Competition is key
Fact checked by Jerri Ledford
Huawei has created an advanced new chip for its latest smartphone.
Chinese firms are subject to US sanctions, limiting their access to cutting-edge semiconductor technology.
Competition from Chinese chips could reduce prices.
China is speeding ahead with its chip-making abilities, and US users could benefit from lower prices even though experts are raising national security concerns.
Huawei Technologies, in collaboration with China's leading chip manufacturer SMIC, has developed a cutting-edge 7-nanometer processor for its latest smartphone. The newly released Huawei Mate 60 Pro runs on the newly-developed Kirin 9000s processor.
"The US is heavily reliant on foreign suppliers such as Taiwan for its chips. In this context, if China is able to deliver that, the supply chain will be stabilized with minimal disruptions," Yogesh Choudhary, the CEO of the software development company FieldCircle, told Lifewire in an email interview. "As a result, prices will not fluctuate, and US users will get constant access to products with new technologies at a price they can afford."
Both Huawei and SMIC are under US sanctions, which restrict their access to state-of-the-art chipmaking technology and equipment due to concerns about potential assistance to China's military. The launch of the Mate 60 Pro, featuring a 7nm Kirin 9000s chip, indicates progress in China's quest to reduce its dependence on American tech innovations, Dan Hutcheson, vice chair of TechInsights, said in a news release.
"The difficulty of this achievement also shows the resilience of the country's chip technological ability," he added. "At the same time, it is a great geopolitical challenge to the countries who have sought to restrict its access to critical manufacturing technologies. The result may likely be even greater restrictions than what exists today."
Currently, the most cutting-edge chips on the market utilize a 3nm process and are manufactured by Taiwan Semiconductor Manufacturing Co (TSMC). In chip making, the fewer nanometers, the better. However, TSMC's production capabilities are constrained, and Apple has currently booked the company's full manufacturing capacity.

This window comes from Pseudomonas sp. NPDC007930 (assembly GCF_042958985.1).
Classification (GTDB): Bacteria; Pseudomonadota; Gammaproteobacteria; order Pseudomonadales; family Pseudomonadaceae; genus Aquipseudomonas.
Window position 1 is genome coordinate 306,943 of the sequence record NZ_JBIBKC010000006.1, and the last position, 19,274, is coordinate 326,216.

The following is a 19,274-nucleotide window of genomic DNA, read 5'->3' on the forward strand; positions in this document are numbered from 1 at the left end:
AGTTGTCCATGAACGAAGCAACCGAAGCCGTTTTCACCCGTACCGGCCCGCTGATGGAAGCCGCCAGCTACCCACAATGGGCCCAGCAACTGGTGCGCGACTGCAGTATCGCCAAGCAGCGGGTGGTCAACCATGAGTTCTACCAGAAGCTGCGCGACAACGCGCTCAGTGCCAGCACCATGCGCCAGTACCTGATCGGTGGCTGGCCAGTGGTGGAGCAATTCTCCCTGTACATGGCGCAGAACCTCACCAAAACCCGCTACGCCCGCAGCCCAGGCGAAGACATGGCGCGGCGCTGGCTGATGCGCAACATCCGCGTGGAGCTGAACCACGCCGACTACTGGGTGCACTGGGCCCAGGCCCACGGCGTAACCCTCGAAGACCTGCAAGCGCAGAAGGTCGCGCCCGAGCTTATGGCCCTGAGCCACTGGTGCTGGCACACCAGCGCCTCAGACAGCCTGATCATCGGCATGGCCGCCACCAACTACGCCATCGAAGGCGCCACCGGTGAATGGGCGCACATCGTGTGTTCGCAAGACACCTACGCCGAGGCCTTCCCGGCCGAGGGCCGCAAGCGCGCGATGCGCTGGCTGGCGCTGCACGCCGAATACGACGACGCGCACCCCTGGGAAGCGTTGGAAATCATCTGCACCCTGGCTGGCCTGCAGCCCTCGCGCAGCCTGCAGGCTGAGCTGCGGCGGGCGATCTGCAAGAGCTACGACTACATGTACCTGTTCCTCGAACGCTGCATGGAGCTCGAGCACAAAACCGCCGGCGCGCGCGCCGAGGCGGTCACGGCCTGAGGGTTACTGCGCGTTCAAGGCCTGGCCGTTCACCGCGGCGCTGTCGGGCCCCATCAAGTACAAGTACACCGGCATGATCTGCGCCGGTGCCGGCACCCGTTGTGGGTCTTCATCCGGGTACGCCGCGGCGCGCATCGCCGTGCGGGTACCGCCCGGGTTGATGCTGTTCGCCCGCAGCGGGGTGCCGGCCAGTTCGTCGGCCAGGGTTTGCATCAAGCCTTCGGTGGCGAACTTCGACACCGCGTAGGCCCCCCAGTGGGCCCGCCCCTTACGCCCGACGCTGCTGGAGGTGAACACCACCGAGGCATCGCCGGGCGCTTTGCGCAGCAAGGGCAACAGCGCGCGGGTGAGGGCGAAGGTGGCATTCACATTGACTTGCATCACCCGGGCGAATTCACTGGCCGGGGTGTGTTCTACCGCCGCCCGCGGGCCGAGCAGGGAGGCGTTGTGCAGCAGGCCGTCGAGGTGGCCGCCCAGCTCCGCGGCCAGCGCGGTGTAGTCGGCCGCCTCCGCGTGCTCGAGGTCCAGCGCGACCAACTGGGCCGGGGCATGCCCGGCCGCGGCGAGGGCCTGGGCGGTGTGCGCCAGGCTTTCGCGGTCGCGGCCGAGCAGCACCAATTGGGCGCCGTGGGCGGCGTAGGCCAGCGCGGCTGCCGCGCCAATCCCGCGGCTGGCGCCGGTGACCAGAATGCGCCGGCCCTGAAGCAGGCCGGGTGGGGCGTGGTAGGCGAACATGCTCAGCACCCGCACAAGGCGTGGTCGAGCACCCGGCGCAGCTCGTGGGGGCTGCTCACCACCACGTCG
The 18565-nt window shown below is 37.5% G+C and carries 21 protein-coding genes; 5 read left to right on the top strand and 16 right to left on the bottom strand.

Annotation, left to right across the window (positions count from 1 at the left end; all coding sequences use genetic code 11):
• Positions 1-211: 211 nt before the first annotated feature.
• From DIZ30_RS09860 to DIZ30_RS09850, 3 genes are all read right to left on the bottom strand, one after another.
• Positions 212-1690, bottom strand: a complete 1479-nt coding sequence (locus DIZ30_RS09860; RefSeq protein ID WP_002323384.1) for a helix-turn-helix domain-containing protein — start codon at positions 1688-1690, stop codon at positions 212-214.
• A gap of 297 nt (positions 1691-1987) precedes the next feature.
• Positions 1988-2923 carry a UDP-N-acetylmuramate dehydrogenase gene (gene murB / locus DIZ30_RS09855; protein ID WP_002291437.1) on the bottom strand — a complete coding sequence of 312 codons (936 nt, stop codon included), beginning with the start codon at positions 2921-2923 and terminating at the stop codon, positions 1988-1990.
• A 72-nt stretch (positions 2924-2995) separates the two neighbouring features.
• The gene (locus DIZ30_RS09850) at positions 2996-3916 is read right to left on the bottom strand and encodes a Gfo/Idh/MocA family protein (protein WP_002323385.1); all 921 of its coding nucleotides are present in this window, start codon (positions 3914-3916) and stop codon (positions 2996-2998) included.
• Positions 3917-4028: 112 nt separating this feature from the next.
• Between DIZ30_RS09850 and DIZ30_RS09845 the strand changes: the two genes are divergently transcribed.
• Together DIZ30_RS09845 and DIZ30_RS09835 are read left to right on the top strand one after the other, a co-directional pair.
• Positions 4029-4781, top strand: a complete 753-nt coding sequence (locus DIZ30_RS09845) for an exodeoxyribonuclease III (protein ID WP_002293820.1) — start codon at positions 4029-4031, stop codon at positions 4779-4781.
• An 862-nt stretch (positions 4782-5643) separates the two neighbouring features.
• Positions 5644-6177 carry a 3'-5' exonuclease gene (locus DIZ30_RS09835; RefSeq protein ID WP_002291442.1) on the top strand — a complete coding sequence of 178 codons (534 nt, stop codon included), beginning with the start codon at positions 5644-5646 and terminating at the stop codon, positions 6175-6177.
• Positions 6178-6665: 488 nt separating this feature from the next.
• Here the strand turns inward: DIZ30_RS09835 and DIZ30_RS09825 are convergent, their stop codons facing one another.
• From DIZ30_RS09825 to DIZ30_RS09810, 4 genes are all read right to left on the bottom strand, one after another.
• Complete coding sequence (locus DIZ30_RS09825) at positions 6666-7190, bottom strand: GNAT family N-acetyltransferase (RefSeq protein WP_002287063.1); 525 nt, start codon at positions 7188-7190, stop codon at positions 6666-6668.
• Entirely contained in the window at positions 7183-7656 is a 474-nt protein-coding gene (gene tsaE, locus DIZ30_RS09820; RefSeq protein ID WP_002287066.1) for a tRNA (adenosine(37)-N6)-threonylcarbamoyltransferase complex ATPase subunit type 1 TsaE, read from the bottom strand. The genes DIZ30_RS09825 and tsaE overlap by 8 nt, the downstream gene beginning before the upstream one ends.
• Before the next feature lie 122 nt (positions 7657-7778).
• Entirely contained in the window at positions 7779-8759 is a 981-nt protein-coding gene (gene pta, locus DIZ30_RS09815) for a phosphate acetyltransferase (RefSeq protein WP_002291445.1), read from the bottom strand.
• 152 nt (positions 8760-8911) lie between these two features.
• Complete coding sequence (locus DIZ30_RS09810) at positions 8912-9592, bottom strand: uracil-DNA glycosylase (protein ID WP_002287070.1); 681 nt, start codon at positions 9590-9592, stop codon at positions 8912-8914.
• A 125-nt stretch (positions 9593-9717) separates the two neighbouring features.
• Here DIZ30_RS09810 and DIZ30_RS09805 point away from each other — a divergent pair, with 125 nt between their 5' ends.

SMIC took about two years to reach 7-nm capability despite the US ban. In comparison, TSMC took three years, and Samsung took five years to achieve a similar level, Long Le, an expert in international business and a lecturer at the Leavey School of Business at Santa Clara University, told Lifewire via email.
"Where I see such an advance helping the US advanced semiconductor industry is when (and if) SMIC decides to sell such its 7-nm to US tech companies who need such chips for their products," he added.
"Even though the US has passed a law to develop the capacity to develop such chips with help from TSMC, the US can't compete with the tech manufacturing prowess of China."
Le said he wouldn't be surprised if SMIC is also building the capacity to develop its current form of 7nm and a better version of 7nm for domestic and Western tech companies.
"Even though the US has passed a law to develop the capacity to develop such chips with help from TSMC, the US can't compete with the tech manufacturing prowess of China, especially now that China has the incentive to be the leading developer and supplier of such advanced chips," he added.
Chinese chips might lower prices but may come with a hidden cost. Captjur CEO and tech analyst Bob Bilbruck said in an email to Lifewire that if the Chinese chips make their way to the US, it could lead to more espionage by the Chinese government.
"Although they have allowed many licenses, I think this tide is turning as the political landscape and threat of China becomes more real every day," he added. "These technologies and sectors need to be protected."
The new chip powering the Huawei phone might be only the beginning for China. The country is reportedly setting up a massive government-supported fund to enhance its semiconductor manufacturing capabilities, following US restrictions on chip exports to the country, according to Reuters.
While experts predicted that China would dominate in the legacy chips, which are still indispensable, SMIC shows that it can replicate and imitate advanced chips, Le noted. He said the Chinese success is driven, in part, by hiring ex-executives from the US, Netherlands, Japanese, and Taiwanese companies.
"It might not be a surprise then that SMIC will be able to supply high-volume with lower-margin and of quality advanced chips that US tech companies would need and want," he added. "For example, SMIC might set up a foundry, offering design technologies and high-volume manufacturing solutions with competitive prices for US companies who need a stable supply of advanced chips."
Read the original article on Lifewire.